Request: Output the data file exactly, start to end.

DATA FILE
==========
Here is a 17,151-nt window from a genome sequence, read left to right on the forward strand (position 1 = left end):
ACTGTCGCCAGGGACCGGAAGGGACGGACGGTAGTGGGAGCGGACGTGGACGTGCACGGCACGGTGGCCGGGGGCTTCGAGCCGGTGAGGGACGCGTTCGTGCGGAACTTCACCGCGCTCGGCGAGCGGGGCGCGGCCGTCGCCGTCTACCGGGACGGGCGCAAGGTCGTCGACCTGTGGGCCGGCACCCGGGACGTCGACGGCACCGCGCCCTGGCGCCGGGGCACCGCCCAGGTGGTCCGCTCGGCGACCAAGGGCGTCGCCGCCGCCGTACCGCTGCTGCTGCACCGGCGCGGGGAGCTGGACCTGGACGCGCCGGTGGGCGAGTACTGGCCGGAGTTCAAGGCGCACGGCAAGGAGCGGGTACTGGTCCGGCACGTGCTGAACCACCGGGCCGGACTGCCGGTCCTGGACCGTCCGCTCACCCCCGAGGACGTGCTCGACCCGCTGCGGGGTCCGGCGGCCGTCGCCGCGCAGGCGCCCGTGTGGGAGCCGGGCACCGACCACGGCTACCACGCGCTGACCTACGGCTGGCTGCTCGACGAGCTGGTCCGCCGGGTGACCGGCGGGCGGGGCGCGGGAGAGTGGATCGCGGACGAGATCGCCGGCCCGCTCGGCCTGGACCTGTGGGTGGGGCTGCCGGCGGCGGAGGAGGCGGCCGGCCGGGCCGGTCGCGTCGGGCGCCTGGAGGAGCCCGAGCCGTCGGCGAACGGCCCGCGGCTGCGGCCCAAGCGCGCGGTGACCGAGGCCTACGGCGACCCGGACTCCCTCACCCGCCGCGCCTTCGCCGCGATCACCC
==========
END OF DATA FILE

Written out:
Here is a 17,151-nt window from a genome sequence, read left to right on the forward strand (position 1 = left end):
ACTGTCGCCAGGGACCGGAAGGGACGGACGGTAGTGGGAGCGGACGTGGACGTGCACGGCACGGTGGCCGGGGGCTTCGAGCCGGTGAGGGACGCGTTCGTGCGGAACTTCACCGCGCTCGGCGAGCGGGGCGCGGCCGTCGCCGTCTACCGGGACGGGCGCAAGGTCGTCGACCTGTGGGCCGGCACCCGGGACGTCGACGGCACCGCGCCCTGGCGCCGGGGCACCGCCCAGGTGGTCCGCTCGGCGACCAAGGGCGTCGCCGCCGCCGTACCGCTGCTGCTGCACCGGCGCGGGGAGCTGGACCTGGACGCGCCGGTGGGCGAGTACTGGCCGGAGTTCAAGGCGCACGGCAAGGAGCGGGTACTGGTCCGGCACGTGCTGAACCACCGGGCCGGACTGCCGGTCCTGGACCGTCCGCTCACCCCCGAGGACGTGCTCGACCCGCTGCGGGGTCCGGCGGCCGTCGCCGCGCAGGCGCCCGTGTGGGAGCCGGGCACCGACCACGGCTACCACGCGCTGACCTACGGCTGGCTGCTCGACGAGCTGGTCCGCCGGGTGACCGGCGGGCGGGGCGCGGGAGAGTGGATCGCGGACGAGATCGCCGGCCCGCTCGGCCTGGACCTGTGGGTGGGGCTGCCGGCGGCGGAGGAGGCGGCCGGCCGGGCCGGTCGCGTCGGGCGCCTGGAGGAGCCCGAGCCGTCGGCGAACGGCCCGCGGCTGCGGCCCAAGCGCGCGGTGACCGAGGCCTACGGCGACCCGGACTCCCTCACCCGCCGCGCCTTCGCCGCGATCACCC